Thursday, February 28, 2008
THE IRONY OF THE ARTIST
(Photo: Keith Dolge; Bellingham Theatre Guild's Production of Oklahoma!)
Life is incredibly ironic. When I was a child, I always wanted to be a famous performer--not necessarily good at my craft (In my childlike way, I naturally assumed I was good, so that was never a worry!), but I was more focused on the "famous" stuff, because that was how I was going to live the life that I dreamed of. Hah! Flash forward thirty years and ask me what I am focused on now...survival.
At times it seems that society only values art as much as it is used to help others gauge our value. We view ourselves as cool or a person to be envied when we own a fabulously expensive or rare painting, or when we manage to score tickets to the latest Broadway show, even if 12 year-olds dancing around naked make us feel uncomfortable. It's strange how we seem to value the arts to this degree and yet artists are the only ones who experience art for the sole purpose of understanding our humanity. Artists are the leaders of thought, and yet they are not able to reap the monetary rewards of that knowledge. It's the "blind and dumb" as I call them "faking it and making it to the top" with a big cashout. Where's the logic in this? Maybe that's changing. With the advent of this "fame epidemic," the term brilliantly ascribed to our state of affairs by American Idol's Simon Cowell a few years back, perhaps there are more "real" artists being born to save our world, which has a cultural infrastructure that is crumbling from the inside out.
I hate to be sentimental about the past, and for God's sake, I'm not THAT old, but I do feel like things have changed drastically in the worlds of art and entertainment in the last twenty years. It's a shame that we now expect less from culture. Maybe that's the machine's way of making sure we don't notice how few "real" artists out there. That way, when someone good does arrive on the scene, we're so starved that the intensity is three times what it would have been if these people had been surrounded by a slew of talented people in the first place. I was at a taping of PBS's "From the Top: Live from Carnegie Hall" last night, and there was a fine chamber music group comprised of high schoolers who were from Orange County. In his introduction of them, host Christopher O'Riley said that the group was just like the OC, but with more talent than Mischa Barton. He was absolutely right, though I couldn't believe he'd say that on national television. Thank God for editing, I guess!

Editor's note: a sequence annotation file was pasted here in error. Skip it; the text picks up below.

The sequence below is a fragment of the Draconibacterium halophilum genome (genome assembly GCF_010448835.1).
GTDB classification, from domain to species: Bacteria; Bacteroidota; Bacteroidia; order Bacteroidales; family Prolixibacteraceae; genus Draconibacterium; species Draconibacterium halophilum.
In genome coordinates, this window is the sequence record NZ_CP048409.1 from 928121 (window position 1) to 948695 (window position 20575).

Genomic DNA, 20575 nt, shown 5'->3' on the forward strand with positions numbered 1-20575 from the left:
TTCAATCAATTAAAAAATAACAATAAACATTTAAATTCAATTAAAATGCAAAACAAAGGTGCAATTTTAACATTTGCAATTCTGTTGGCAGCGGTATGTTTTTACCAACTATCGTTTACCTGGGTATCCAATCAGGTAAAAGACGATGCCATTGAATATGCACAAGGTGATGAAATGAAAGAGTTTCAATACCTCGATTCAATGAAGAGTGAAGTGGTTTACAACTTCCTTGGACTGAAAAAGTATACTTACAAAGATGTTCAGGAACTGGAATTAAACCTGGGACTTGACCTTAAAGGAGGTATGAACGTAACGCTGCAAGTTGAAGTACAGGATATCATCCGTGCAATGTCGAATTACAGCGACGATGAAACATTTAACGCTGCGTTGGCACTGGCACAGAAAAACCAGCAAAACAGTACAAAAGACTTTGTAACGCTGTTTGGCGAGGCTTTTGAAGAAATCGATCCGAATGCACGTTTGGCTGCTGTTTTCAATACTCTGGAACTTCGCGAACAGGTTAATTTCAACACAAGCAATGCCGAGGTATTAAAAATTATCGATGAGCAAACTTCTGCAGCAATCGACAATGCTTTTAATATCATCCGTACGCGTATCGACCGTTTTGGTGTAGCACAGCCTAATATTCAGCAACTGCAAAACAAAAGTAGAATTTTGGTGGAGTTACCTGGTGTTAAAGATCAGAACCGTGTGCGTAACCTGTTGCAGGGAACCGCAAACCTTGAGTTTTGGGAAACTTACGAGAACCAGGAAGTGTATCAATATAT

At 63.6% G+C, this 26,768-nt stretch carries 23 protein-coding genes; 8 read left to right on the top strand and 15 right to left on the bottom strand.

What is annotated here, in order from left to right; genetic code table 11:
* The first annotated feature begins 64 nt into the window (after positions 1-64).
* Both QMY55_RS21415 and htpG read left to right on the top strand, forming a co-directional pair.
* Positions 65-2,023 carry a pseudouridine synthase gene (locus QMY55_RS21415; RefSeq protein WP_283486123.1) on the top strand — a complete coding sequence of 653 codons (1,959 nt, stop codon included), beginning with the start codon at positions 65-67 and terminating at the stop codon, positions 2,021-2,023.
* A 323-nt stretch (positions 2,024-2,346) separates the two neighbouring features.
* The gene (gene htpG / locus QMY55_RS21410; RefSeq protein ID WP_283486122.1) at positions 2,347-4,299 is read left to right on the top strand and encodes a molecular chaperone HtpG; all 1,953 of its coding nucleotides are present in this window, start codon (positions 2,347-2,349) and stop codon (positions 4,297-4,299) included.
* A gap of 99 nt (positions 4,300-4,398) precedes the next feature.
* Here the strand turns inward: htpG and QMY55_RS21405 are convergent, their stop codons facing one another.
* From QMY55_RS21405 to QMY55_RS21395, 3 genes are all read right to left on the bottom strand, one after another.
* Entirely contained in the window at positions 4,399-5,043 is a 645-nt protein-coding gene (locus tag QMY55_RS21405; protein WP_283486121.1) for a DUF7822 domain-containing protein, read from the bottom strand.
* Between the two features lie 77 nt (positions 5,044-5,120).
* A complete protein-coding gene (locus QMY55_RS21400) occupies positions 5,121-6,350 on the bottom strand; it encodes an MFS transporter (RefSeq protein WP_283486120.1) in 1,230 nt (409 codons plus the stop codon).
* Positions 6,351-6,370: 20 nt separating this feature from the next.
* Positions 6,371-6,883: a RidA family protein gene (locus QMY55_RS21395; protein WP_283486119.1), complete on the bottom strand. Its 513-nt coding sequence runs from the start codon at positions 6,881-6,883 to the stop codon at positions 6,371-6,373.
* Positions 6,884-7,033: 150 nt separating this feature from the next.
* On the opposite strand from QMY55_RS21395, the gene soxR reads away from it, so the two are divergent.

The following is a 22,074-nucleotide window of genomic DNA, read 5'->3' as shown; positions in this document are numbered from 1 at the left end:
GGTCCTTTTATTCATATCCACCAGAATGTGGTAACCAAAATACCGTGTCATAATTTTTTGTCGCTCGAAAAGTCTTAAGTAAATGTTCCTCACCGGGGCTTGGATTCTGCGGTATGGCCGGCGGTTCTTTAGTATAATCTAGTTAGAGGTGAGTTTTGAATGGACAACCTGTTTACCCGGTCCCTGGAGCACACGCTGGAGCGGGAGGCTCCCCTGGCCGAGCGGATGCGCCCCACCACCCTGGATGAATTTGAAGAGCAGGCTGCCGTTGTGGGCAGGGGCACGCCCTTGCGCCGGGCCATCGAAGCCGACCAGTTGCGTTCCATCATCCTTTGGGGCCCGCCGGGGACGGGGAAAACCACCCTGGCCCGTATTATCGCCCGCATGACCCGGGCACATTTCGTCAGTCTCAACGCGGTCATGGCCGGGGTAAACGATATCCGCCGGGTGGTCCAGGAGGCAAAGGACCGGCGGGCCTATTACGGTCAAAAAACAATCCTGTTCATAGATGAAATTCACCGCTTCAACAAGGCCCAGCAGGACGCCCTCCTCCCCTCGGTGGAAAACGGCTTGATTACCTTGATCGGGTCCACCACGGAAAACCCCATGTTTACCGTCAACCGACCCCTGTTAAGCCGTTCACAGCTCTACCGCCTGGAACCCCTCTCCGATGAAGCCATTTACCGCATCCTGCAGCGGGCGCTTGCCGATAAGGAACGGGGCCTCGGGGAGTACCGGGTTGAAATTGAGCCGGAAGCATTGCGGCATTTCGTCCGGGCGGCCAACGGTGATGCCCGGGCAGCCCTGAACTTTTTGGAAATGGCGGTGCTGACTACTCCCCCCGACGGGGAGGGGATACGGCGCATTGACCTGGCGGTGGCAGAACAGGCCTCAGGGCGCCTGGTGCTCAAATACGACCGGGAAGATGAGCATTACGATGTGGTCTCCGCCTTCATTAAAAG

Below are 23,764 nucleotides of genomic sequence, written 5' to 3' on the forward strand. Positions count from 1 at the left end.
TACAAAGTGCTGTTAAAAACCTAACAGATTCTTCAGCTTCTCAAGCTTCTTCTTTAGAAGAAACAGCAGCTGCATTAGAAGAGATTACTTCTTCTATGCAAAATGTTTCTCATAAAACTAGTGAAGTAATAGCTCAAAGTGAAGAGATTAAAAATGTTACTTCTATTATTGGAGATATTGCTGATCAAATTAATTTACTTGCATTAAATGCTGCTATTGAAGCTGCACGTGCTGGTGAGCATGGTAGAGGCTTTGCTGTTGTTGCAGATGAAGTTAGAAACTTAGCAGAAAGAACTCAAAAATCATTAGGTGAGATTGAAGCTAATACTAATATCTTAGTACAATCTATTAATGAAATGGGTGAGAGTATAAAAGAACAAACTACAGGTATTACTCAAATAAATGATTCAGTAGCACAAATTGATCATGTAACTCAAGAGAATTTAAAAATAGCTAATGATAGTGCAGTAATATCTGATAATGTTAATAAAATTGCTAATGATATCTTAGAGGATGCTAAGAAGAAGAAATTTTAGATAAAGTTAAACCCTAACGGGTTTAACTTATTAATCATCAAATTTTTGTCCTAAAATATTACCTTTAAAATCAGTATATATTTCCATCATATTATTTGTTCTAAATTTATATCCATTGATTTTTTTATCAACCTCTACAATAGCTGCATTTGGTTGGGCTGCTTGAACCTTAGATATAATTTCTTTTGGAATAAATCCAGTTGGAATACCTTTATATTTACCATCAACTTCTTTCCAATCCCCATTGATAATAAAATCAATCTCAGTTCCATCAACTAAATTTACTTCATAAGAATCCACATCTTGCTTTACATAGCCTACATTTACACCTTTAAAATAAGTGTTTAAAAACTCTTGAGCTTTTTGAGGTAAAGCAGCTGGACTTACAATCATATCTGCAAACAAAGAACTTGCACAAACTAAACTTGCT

In the old days, there were the "artists" and there were the regular folk. Nowadays, with the unfortunate prevalance of reality television, anyone can be a so-called "actor," "entertainer," a "bohemian," etc. I was watching "Celebrity Apprentice" tonight and the producers actually billed Omarosa as a "reality star" below her name during interviews, as if THAT'S something to aspire to. Hey, Omarosa...time called and wants its fifteen minutes of fame back!
I often feel that I missed my calling as a true artist. It would seem that life never made it feasible for me, whether it was a result of choices I made or the Universe made without consulting me. Either way, I'm sad that it didn't happen for me, since I have to have a professional career in another line of work in order to pay the bills. That takes its toll on the creative spirit that lies within me. I used to sing and act, but since I am in New York, and it's competitive even just to do community theatre, I don't do that anymore. My maskmaking, however, helps to get me through the burnout times with my "day job." I started making masks again because I am currently experiencing a great deal of boredom and burnout in my job. Of course, it comes and it goes depending on the type of project I am working on, but there is always a sense now, way more than when I was younger, that I would rather be on a stage or in a studio creating something. So with the masks, I get to channel that creative energy in a positive way that results in something important to me. Creating art can be a community experience and it can be a selfish release. For me, I must confess, it's the latter. That's unfortunate, too, because I do believe that a true artist cares about how other people experience their art. I feel a certain kinship with Frida Kahlo because she painted herself more often than not and didn't really apologize for it. There end the similarities, as my life, in general is filled with goodness and joy, while her life was filled with such great pain and suffering. My views about the purpose of arts are changing, especially the more I see the need for them. Seeing people unknowingly starve for true art has stimulated the desire in me to help bring "the good stuff" to communities and help guide their understanding of themselves and the world around them. Both society and I have a long way to go.